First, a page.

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Number of employees working unpaid overtime at record high

The number of employees who worked unpaid overtime hours last year was worth an extra £640 million to the economy every week, according to research.

Figures published today by the Trades Union Congress (TUC) reveal more people than ever are working beyond their contracted hours – a total of 5.4 million workers in 2013.

The number is the highest since records began in 1998. It represents more than 21% of the UK workforce and accounts for an increase of 331,000 people on 2012.

The TUC also found the average amount of unpaid overtime worked per employee was now seven hours and 48 minutes, up from seven hours and 24 minutes in 2000.

TUC general secretary Frances O’Grady said the figures suggested employers should hire more staff to relieve workers of the extra hours.

“Staff don’t mind doing a few additional hours during busy periods, but too many employers take this goodwill for granted and forget to thank their staff,” O’Grady said.

“Further problems arise when those occasional extra hours become the norm and staff become overworked and underpaid.

“The many bosses who encourage long hours in the office should rethink their approach as stressed, overworked staff are often unhappy and unproductive.

“If there really is much too much work to go round, employers might want to consider taking on new staff,” she continued.

“There are 2.3 million unemployed people across the UK who would be glad of the chance.”

But a chief economist at The Work Foundation, Ian Brinkley, said the TUC’s analysis was too simplistic as it took for granted that some workers voluntarily worked extra hours.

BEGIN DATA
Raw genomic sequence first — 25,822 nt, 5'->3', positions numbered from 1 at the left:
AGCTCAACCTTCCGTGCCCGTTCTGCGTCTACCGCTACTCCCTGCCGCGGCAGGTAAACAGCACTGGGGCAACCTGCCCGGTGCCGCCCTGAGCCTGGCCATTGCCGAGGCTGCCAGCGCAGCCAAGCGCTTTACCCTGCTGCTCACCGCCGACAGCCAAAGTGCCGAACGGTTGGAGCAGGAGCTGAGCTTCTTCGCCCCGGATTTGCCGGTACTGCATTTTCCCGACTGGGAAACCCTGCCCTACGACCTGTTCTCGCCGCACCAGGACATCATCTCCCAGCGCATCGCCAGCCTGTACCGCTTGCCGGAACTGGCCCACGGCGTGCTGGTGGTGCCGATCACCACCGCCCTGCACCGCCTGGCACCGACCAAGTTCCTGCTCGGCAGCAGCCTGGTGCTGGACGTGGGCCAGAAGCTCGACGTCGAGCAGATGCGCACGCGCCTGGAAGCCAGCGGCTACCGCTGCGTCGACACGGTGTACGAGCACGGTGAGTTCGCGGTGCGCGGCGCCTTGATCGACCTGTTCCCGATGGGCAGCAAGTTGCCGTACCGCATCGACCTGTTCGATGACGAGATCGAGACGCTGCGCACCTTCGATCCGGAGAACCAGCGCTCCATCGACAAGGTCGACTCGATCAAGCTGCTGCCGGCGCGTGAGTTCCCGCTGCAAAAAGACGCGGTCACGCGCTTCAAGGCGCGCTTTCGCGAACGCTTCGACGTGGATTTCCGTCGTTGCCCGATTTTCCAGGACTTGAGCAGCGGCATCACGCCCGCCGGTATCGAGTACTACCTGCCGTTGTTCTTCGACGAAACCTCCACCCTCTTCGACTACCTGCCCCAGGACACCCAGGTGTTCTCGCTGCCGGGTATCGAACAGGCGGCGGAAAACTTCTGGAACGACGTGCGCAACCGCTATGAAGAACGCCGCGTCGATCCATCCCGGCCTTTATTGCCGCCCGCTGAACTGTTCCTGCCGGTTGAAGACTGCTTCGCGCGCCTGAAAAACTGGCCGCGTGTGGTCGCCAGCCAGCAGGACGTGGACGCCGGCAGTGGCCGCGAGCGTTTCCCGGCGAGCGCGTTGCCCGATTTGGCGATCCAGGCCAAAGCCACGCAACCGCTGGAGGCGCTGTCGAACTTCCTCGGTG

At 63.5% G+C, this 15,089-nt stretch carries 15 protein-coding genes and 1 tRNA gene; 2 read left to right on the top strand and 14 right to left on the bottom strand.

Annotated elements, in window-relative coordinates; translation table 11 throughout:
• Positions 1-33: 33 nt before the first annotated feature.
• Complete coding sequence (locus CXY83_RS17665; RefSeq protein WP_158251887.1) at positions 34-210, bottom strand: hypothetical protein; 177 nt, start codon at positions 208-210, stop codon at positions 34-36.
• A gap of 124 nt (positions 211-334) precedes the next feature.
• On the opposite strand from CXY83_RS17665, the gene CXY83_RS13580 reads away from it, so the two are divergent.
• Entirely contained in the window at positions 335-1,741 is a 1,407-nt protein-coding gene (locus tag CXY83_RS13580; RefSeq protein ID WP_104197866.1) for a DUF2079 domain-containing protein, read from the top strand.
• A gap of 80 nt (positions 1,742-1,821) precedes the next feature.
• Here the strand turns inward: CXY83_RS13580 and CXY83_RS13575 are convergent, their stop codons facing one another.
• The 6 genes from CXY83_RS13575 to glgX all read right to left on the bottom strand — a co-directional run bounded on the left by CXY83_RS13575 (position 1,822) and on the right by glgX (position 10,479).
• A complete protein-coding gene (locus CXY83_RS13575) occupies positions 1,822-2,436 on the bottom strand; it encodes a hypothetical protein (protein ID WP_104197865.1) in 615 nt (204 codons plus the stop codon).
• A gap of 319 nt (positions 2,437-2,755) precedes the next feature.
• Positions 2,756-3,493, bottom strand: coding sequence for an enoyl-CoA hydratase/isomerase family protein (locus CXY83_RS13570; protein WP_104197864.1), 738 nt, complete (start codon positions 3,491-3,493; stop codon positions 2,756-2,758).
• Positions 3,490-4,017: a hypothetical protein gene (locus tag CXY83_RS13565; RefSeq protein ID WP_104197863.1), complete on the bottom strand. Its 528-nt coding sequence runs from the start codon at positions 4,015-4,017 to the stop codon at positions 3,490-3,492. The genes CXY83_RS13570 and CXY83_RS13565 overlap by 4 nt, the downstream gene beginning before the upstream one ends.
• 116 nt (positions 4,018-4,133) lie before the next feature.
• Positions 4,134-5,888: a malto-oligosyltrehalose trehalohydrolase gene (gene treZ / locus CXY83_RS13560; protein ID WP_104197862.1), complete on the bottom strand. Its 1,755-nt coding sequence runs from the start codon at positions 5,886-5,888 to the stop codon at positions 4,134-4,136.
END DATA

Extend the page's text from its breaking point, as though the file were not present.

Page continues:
“We need a more nuanced analysis than that presented in the TUC’s figures,” said Brinkley.

“For some people, the extra hours will be involuntary and resented. This is either because understaffing is throwing more pressure on the remaining people or because high levels of job insecurity mean people are reluctant to say 'no', especially in workplaces where working beyond contracted time is the expected norm.

“But for others, extra hours will be voluntary and an accepted part of the job by both sides, whatever the contract may say,” he continued.

“The vast majority of employees are highly committed to their organisation and to their job and many say they are ready to go the extra mile.

“Some of this goodwill may indeed be exploited by some employers, but we should not lightly dismiss the willingness of people to do a bit extra in jobs that they enjoy or the satisfaction that it gives them.”

The research also suggested workers in education were the most likely to do unpaid overtime, with 38% of employees in this group working extra hours. The second most likely profession were people in professional, scientific and technical positions, at 33%.

The TUC said the group most affected by working extra hours were aged between 40 and 50.